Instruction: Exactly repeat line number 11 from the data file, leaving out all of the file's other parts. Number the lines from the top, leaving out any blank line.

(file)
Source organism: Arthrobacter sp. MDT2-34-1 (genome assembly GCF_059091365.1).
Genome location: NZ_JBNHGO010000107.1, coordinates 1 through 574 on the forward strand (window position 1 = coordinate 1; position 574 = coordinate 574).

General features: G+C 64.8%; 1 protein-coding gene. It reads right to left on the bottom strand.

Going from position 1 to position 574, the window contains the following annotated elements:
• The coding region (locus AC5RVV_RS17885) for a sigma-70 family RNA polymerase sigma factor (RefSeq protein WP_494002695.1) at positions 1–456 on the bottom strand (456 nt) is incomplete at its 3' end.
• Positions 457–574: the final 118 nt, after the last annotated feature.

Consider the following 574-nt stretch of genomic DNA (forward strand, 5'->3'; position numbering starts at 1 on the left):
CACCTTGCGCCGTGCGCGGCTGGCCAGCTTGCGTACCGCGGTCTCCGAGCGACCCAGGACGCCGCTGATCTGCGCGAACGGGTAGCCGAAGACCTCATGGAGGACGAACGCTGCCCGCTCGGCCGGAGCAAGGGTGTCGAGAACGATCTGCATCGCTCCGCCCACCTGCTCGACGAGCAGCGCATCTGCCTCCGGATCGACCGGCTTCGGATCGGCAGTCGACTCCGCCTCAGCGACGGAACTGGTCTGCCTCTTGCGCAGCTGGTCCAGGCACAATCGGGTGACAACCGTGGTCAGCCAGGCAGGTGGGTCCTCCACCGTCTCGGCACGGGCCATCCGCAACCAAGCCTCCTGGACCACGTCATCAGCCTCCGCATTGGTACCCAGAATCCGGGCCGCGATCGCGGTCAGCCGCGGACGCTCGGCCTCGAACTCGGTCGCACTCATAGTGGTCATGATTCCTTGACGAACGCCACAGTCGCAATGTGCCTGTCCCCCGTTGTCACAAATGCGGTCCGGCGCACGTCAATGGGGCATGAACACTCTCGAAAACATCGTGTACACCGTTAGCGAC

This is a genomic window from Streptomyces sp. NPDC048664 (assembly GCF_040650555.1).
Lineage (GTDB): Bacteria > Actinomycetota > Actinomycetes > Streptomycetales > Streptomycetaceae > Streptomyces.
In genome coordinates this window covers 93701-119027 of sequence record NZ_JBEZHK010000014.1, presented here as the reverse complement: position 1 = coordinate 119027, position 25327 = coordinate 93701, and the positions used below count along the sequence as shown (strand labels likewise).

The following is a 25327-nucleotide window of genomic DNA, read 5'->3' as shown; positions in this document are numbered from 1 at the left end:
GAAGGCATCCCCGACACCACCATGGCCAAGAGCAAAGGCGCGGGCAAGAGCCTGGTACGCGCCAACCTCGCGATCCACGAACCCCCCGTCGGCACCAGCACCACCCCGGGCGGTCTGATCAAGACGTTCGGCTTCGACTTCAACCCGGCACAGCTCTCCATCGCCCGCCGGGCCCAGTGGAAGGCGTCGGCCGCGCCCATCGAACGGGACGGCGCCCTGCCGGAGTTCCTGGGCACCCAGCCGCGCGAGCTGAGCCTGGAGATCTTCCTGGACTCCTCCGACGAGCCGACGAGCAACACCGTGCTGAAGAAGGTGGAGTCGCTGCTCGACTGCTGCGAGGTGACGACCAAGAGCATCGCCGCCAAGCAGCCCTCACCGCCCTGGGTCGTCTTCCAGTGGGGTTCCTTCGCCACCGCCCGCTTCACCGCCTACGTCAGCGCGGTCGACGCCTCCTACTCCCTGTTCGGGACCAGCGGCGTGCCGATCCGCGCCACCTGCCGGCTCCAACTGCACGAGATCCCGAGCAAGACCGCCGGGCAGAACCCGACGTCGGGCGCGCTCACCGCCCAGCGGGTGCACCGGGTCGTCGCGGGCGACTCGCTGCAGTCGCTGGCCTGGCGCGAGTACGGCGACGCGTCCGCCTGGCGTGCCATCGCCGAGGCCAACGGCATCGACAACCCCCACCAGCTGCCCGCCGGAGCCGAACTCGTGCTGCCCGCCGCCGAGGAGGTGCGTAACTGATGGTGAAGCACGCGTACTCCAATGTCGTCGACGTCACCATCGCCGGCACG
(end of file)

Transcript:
In genome coordinates this window covers 93701-119027 of sequence record NZ_JBEZHK010000014.1, presented here as the reverse complement: position 1 = coordinate 119027, position 25327 = coordinate 93701, and the positions used below count along the sequence as shown (strand labels likewise).